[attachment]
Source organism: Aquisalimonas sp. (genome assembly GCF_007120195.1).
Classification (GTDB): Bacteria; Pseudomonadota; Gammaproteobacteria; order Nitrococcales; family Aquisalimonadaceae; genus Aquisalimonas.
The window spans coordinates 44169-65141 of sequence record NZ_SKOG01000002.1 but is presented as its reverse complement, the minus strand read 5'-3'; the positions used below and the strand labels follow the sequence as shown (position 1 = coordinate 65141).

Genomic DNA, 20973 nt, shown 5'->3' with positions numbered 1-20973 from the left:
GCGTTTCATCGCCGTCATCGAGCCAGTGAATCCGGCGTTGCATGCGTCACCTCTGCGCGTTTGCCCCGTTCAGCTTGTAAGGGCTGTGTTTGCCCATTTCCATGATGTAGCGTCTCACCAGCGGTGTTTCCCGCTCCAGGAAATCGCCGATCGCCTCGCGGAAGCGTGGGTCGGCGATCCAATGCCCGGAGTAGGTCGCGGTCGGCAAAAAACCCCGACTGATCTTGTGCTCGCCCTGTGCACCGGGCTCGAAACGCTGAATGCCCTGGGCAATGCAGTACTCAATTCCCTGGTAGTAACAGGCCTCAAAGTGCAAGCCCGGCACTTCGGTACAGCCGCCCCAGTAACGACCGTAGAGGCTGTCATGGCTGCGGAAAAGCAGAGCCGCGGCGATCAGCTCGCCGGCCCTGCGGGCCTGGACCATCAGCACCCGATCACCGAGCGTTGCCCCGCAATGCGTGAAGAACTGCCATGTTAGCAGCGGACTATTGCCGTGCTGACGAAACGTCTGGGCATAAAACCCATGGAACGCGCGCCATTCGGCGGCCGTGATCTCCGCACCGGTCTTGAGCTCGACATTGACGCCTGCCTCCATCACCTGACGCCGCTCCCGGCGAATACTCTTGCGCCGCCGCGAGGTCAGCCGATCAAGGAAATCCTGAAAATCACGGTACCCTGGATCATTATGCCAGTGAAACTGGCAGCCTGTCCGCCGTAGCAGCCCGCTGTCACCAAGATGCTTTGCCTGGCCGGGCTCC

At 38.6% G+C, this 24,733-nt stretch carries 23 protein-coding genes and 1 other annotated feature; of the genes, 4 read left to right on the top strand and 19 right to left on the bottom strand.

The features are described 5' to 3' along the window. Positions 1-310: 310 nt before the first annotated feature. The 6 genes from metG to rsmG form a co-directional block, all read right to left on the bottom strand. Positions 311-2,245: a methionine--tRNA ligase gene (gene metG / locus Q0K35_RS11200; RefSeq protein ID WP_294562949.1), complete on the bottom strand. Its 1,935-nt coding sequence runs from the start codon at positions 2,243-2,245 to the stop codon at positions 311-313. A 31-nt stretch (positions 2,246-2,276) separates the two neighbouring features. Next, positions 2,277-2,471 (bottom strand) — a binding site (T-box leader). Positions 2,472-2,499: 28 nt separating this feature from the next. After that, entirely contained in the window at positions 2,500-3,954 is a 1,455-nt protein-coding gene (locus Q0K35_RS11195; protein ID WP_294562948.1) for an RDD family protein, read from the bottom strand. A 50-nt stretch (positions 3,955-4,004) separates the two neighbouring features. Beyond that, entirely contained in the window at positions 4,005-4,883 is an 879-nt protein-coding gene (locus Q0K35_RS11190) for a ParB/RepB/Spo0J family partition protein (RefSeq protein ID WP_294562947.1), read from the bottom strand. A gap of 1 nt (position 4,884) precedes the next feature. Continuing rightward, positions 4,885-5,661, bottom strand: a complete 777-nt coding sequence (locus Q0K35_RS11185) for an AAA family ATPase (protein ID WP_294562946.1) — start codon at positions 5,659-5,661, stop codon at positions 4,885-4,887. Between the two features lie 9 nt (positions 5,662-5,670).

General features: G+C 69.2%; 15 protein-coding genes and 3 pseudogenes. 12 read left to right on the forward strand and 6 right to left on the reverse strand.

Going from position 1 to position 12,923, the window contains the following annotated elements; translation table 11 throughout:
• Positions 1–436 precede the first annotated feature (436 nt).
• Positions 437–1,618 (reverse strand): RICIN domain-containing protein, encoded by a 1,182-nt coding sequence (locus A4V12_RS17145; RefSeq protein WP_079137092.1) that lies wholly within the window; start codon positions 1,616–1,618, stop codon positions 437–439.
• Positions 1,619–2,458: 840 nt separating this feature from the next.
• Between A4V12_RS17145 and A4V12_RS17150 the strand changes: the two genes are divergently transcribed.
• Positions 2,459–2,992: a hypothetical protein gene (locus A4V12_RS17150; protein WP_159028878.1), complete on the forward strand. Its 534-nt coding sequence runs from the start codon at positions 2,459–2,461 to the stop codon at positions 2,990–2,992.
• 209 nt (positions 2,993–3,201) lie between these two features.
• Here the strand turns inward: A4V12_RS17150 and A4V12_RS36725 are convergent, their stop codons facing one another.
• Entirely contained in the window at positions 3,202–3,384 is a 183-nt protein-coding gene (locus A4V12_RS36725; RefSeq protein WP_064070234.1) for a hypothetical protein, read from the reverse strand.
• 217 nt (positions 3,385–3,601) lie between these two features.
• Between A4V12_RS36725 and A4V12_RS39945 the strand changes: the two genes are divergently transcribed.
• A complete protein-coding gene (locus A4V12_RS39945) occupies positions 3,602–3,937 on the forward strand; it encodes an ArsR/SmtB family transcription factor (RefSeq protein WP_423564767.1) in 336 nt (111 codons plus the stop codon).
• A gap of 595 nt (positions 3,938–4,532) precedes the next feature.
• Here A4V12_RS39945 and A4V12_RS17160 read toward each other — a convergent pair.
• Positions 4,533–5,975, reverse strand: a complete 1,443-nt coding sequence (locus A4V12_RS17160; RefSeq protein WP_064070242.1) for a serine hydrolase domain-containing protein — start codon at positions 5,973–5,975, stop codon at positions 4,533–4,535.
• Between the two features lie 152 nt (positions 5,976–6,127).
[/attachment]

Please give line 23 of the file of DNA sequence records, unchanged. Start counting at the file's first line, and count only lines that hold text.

• Positions 4,533–5,975, reverse strand: a complete 1,443-nt coding sequence (locus A4V12_RS17160; RefSeq protein WP_064070242.1) for a serine hydrolase domain-containing protein — start codon at positions 5,973–5,975, stop codon at positions 4,533–4,535.